Prevention & Treatment

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Prevention

Adenovirus vaccine is for U.S. military only

There is a vaccine for adenovirus types 4 and 7 that is used in military personnel who may be at higher risk for infection from these two adenovirus types. This vaccine contains live virus that can be shed in stool and potentially cause disease in other people if transmitted. The safety and effectiveness of this vaccine has not been studied in the general population or in people with weakened immune systems, and it is not approved for use outside of the military. There is currently no adenovirus vaccine available to the general public. For more information about the vaccine, see Adenovirus Vaccine Information Statement (VIS).

Washing hands under a faucet with soap and water.

Follow simple steps to protect yourself and others

You can protect yourself and others from adenoviruses and other respiratory illnesses by following a few simple steps:

  • Wash your hands often with soap and water for at least 20 seconds (see CDC’s Clean Hands Save Lives! ).
  • Avoid touching your eyes, nose, or mouth with unwashed hands.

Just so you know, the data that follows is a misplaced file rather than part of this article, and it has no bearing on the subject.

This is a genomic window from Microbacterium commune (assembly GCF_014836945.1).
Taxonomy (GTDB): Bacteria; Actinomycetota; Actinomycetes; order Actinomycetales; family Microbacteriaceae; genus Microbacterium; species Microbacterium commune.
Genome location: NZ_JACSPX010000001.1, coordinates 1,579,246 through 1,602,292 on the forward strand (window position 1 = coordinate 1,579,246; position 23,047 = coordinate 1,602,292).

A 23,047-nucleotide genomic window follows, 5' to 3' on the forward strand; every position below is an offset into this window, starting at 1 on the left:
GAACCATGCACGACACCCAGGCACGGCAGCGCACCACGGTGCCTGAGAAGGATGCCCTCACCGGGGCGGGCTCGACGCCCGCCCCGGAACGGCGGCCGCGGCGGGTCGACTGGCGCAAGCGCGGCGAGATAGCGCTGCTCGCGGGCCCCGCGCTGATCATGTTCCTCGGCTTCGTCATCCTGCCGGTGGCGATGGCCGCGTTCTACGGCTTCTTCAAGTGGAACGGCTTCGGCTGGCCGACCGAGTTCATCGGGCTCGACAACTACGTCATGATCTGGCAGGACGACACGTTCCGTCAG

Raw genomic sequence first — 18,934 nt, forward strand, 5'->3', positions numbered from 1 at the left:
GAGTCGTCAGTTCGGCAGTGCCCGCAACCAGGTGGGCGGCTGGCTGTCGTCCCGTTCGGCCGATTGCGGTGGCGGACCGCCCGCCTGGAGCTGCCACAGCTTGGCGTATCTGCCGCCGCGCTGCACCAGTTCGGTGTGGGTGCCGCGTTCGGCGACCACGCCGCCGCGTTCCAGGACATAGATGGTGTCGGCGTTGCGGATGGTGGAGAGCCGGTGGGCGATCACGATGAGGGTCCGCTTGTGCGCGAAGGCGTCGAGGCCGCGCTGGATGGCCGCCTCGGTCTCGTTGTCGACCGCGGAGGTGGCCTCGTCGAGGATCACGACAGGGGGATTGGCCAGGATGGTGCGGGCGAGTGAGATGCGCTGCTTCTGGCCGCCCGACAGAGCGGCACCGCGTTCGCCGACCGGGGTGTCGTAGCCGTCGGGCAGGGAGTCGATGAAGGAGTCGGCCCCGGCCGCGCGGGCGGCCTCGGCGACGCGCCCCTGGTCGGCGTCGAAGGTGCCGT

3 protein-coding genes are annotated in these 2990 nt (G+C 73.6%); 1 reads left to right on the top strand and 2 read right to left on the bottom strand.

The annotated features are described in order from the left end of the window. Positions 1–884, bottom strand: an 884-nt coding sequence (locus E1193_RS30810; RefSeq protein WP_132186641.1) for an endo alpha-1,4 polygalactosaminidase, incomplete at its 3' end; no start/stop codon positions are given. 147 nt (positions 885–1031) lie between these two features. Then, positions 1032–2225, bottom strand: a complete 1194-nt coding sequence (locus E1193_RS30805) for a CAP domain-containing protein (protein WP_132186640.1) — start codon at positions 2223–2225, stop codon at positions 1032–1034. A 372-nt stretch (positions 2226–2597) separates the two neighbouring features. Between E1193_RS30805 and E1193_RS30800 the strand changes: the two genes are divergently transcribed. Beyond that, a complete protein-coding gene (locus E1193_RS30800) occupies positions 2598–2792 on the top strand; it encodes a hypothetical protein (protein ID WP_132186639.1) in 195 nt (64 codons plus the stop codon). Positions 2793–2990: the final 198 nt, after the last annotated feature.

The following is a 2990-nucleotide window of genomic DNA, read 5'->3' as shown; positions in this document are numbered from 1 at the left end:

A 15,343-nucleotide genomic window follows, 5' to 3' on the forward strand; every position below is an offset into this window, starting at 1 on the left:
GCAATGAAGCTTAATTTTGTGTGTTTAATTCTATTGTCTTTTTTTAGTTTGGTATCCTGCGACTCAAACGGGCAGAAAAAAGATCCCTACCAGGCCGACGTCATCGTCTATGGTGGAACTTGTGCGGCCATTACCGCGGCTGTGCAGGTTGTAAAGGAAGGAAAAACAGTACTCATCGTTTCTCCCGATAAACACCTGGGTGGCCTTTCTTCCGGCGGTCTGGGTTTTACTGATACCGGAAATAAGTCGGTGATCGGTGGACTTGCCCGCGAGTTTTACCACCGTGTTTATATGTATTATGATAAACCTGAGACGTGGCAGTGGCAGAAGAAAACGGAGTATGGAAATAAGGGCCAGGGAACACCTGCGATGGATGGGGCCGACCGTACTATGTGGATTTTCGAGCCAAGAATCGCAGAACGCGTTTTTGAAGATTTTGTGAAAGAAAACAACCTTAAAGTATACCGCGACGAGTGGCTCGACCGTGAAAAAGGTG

• Avoid close contact with people who are sick.

If you’re sick you can help protect others:

  • Stay home when you are sick.
  • Cough and sneeze into a tissue or your upper shirt sleeve, not your hands.
  • Avoid sharing cups and eating utensils with others.
  • Refrain from kissing others.
  • Wash your hands often with soap and water for at least 20 seconds, especially after using the bathroom.

Frequent handwashing is especially important in childcare settings and healthcare facilities.

Maintain proper chlorine levels to prevent outbreaks

It is important to keep adequate levels of chlorine in swimming pools to prevent outbreaks of conjunctivitis caused by adenoviruses. CDC’s Healthy Swimming website provides more information on how to maintain healthy and safe swimming environments.

Treatment

There is no specific treatment for people with adenovirus infection. Most adenovirus infections are mild and may require only care to help relieve symptoms, such as over-the-counter pain medicines or fever reducers. Always read the label and use medications as directed. There are no approved antiviral medicines for adenovirus infections.

Learn more about adenoviruses

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Page last reviewed: August 29, 2019